Creator: Bhattacharya, R. N.; Fernandez, A. M.; Batchelor, W.; Alleman, J.; Keane, J.; Althani, H. et al.
Partner: UNT Libraries Government Documents Department

Carbon Single-Wall Nanatube Growth in a Volumetrically Confined Arc Discharge System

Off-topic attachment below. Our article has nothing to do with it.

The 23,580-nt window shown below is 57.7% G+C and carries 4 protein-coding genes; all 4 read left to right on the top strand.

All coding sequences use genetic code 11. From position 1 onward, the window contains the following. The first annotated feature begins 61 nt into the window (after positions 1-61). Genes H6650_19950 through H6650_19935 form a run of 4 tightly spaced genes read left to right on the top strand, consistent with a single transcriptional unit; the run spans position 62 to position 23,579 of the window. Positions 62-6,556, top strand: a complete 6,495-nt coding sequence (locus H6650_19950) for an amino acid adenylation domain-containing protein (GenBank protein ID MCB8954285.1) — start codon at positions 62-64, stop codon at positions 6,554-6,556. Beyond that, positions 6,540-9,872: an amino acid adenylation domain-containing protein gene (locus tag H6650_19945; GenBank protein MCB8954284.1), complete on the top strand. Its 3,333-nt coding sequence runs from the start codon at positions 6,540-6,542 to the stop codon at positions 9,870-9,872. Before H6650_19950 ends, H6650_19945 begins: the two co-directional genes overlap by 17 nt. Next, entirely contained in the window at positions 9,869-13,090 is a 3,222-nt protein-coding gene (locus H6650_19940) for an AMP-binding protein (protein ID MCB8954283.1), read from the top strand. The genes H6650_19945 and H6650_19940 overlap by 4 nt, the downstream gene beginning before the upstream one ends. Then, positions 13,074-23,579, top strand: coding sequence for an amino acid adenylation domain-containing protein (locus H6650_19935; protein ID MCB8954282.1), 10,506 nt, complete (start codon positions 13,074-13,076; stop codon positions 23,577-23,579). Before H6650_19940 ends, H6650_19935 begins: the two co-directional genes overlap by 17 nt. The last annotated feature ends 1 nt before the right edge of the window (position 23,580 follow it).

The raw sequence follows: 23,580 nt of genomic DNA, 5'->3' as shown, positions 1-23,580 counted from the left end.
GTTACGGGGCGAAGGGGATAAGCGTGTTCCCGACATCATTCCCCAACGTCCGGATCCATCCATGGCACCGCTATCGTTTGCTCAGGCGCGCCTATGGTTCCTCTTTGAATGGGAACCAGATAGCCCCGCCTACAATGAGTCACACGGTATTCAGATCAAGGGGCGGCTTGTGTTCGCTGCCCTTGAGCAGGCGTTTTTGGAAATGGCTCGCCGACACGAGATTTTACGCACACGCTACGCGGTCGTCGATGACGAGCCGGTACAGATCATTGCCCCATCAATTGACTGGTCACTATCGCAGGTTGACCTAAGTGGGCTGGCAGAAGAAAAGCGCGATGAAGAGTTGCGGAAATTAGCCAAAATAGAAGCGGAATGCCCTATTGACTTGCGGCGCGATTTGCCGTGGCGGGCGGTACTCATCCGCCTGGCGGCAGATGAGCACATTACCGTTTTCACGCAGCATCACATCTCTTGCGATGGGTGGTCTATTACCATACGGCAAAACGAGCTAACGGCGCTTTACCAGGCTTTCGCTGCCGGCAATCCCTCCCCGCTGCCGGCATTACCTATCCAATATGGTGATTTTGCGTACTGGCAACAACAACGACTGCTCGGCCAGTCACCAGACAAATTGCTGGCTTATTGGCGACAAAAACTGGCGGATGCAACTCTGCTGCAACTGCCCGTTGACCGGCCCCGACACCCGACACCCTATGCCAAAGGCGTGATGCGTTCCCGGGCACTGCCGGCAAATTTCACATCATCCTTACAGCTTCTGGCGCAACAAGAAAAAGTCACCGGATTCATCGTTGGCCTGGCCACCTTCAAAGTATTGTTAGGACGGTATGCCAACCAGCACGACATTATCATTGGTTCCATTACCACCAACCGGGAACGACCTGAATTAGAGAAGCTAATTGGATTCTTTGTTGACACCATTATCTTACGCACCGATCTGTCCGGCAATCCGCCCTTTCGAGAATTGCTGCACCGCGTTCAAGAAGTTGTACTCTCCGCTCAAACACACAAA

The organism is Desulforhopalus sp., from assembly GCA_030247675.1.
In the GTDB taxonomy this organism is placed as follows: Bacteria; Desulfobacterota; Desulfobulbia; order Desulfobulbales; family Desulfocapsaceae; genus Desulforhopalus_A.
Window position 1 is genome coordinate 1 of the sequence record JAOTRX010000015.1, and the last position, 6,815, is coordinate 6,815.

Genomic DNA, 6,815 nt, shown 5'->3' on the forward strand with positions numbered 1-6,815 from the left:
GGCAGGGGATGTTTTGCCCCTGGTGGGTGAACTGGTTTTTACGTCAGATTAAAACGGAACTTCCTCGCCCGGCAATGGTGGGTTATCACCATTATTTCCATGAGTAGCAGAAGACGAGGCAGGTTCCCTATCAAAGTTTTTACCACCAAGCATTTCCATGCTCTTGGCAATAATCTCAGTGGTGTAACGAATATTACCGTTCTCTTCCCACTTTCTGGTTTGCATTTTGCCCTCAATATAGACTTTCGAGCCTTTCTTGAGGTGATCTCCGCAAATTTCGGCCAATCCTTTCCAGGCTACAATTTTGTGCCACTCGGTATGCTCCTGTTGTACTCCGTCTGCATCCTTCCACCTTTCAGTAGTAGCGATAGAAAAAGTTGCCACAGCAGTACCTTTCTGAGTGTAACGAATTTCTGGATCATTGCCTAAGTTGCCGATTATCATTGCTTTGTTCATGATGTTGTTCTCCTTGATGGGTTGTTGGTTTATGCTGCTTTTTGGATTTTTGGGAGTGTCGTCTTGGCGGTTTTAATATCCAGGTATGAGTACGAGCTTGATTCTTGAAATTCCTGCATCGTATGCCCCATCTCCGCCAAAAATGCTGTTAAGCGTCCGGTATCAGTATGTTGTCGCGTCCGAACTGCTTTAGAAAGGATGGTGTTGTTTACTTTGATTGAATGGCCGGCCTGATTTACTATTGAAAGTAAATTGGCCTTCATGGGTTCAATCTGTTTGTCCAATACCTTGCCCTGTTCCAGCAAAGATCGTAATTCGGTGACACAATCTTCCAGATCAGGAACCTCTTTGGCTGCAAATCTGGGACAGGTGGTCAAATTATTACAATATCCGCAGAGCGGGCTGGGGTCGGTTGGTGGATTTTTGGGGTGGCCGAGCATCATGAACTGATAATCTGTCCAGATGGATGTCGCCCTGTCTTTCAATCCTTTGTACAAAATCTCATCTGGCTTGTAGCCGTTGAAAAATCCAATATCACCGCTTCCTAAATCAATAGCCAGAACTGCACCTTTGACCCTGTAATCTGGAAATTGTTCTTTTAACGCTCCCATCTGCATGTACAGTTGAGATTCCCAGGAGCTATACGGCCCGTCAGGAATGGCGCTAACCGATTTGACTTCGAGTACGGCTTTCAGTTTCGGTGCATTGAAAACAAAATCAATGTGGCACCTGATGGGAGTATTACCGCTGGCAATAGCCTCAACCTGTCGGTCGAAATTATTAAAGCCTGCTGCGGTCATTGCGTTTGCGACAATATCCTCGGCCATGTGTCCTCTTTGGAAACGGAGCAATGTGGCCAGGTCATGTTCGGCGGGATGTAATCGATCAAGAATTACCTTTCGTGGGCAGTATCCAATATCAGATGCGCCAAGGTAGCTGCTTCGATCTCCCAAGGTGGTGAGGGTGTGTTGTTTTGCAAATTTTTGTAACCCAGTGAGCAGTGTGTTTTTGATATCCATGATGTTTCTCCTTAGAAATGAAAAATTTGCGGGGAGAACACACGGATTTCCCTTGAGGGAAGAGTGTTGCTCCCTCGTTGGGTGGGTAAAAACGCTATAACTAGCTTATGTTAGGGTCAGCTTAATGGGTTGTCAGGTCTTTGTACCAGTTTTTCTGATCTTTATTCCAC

Description: Carbon nanotubes hold significant promise for a vast number of materials applications due to their unique mechanical, electrical, and gas storage properties. Although carbon single-wall nanotubes (SWNTs) have been synthesized since 1993 by the arc discharge method, and numerous other synthesis methods have since been developed, no method has yet produced 100% pure carbon nanotubes. Instead, a significant amount of impurities—various carbon structures and metal catalysts—are present in the raw soot. While arc discharge was the first method for SWNT synthesis, it also produces more impure raw soot in comparison to the more recently developed laser vaporization, which has produced the purest raw soot to date but is much slower. Geometry and thermal gradient are appreciably different between traditional arc discharge systems and laser vaporization systems. We report that, by incorporating some characteristics inherent to a laser vaporization system into an arc discharge system, improvement in the yield of SWNT raw soot may be achieved. This is accomplished by confining the arc within a 50 mm diameter quartz tube, similar to laser vaporization. We find through transmission electron microscopy and Raman spectroscopy that SWNTs are made in significant numbers in this confined arc discharge system, comparable to laser vaporization synthesized material. Further study is, however, required to prove reproducibility and attain an exact value for the purity of the produced raw soot.